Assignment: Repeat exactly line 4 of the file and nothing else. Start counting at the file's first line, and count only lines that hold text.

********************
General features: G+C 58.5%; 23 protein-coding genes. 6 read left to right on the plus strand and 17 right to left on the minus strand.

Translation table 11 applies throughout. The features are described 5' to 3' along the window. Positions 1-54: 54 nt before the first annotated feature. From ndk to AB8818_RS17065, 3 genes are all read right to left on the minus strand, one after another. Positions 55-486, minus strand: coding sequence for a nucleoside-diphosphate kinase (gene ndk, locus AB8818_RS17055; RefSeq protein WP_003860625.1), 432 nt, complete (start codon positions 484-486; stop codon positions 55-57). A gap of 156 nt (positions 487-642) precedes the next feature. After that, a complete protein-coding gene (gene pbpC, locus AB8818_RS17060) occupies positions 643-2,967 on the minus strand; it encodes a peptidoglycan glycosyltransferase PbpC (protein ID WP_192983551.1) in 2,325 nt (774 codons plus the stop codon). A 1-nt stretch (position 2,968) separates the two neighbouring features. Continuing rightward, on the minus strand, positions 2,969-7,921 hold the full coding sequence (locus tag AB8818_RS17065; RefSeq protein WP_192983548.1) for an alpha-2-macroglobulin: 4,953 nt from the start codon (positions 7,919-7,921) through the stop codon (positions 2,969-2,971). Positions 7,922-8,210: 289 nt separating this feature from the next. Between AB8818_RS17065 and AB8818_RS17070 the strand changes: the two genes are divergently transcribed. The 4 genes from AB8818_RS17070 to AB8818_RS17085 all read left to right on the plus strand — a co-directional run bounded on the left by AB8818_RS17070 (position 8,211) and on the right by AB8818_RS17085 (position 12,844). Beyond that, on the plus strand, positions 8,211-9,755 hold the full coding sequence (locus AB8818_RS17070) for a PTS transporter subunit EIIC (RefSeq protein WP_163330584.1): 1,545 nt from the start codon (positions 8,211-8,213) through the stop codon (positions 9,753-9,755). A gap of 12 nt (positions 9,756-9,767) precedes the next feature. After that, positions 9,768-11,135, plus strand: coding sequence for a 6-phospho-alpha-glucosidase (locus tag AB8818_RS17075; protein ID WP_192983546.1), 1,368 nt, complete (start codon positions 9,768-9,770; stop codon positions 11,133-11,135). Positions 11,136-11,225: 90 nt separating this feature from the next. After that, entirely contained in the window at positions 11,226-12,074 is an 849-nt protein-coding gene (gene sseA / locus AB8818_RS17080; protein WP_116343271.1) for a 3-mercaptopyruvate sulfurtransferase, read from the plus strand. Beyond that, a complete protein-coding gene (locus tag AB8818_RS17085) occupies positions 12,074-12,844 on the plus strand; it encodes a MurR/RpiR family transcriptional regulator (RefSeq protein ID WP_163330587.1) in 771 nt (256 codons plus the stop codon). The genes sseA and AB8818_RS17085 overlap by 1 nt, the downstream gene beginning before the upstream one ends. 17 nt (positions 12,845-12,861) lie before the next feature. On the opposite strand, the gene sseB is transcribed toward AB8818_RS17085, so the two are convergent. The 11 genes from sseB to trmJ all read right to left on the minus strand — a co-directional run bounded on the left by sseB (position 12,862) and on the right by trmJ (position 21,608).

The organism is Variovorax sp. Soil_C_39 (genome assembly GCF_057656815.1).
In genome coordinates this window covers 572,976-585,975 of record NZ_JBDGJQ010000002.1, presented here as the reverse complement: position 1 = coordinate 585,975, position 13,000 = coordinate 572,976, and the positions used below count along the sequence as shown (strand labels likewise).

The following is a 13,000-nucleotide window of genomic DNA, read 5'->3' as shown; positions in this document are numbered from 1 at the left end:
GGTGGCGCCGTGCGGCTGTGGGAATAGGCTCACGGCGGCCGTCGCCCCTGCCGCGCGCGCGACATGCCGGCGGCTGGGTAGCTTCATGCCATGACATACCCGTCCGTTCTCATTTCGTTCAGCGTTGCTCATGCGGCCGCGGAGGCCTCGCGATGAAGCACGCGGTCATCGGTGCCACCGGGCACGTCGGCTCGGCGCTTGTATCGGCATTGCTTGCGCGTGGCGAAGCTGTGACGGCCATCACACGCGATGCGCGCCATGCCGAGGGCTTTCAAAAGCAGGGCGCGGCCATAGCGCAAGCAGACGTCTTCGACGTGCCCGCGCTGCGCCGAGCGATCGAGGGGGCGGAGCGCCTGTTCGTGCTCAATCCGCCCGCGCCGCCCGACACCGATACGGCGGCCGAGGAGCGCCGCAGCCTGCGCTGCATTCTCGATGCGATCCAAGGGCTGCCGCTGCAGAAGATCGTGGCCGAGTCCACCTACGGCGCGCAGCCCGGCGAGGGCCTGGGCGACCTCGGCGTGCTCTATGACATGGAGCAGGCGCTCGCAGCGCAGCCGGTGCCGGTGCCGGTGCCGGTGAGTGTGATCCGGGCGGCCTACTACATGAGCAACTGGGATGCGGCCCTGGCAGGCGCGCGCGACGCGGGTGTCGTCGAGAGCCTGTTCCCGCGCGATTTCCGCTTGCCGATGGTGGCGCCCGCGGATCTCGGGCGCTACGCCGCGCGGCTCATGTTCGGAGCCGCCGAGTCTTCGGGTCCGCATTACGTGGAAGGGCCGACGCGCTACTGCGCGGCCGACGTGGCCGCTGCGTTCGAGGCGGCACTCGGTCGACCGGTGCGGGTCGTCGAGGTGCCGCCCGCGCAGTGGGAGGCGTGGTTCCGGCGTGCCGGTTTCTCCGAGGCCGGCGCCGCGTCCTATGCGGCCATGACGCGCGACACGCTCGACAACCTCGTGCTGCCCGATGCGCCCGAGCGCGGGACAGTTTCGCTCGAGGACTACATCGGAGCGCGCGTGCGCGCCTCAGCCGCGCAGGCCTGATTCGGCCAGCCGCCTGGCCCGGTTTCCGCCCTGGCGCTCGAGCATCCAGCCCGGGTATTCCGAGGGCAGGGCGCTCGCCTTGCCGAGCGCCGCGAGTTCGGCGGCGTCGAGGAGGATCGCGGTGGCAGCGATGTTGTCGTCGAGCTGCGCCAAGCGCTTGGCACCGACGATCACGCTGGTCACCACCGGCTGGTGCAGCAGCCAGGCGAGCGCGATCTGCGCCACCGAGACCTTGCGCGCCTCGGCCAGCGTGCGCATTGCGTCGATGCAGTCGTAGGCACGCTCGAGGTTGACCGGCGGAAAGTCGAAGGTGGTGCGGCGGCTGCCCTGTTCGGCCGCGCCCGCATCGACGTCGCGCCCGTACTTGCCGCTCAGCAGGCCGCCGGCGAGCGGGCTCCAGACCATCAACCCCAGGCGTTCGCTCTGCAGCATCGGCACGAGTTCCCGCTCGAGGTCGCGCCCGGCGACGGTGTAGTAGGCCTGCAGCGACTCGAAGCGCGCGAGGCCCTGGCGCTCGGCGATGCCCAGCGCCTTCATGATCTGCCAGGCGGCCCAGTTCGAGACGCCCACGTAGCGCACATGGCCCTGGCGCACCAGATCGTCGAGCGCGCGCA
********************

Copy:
In genome coordinates this window covers 572,976-585,975 of record NZ_JBDGJQ010000002.1, presented here as the reverse complement: position 1 = coordinate 585,975, position 13,000 = coordinate 572,976, and the positions used below count along the sequence as shown (strand labels likewise).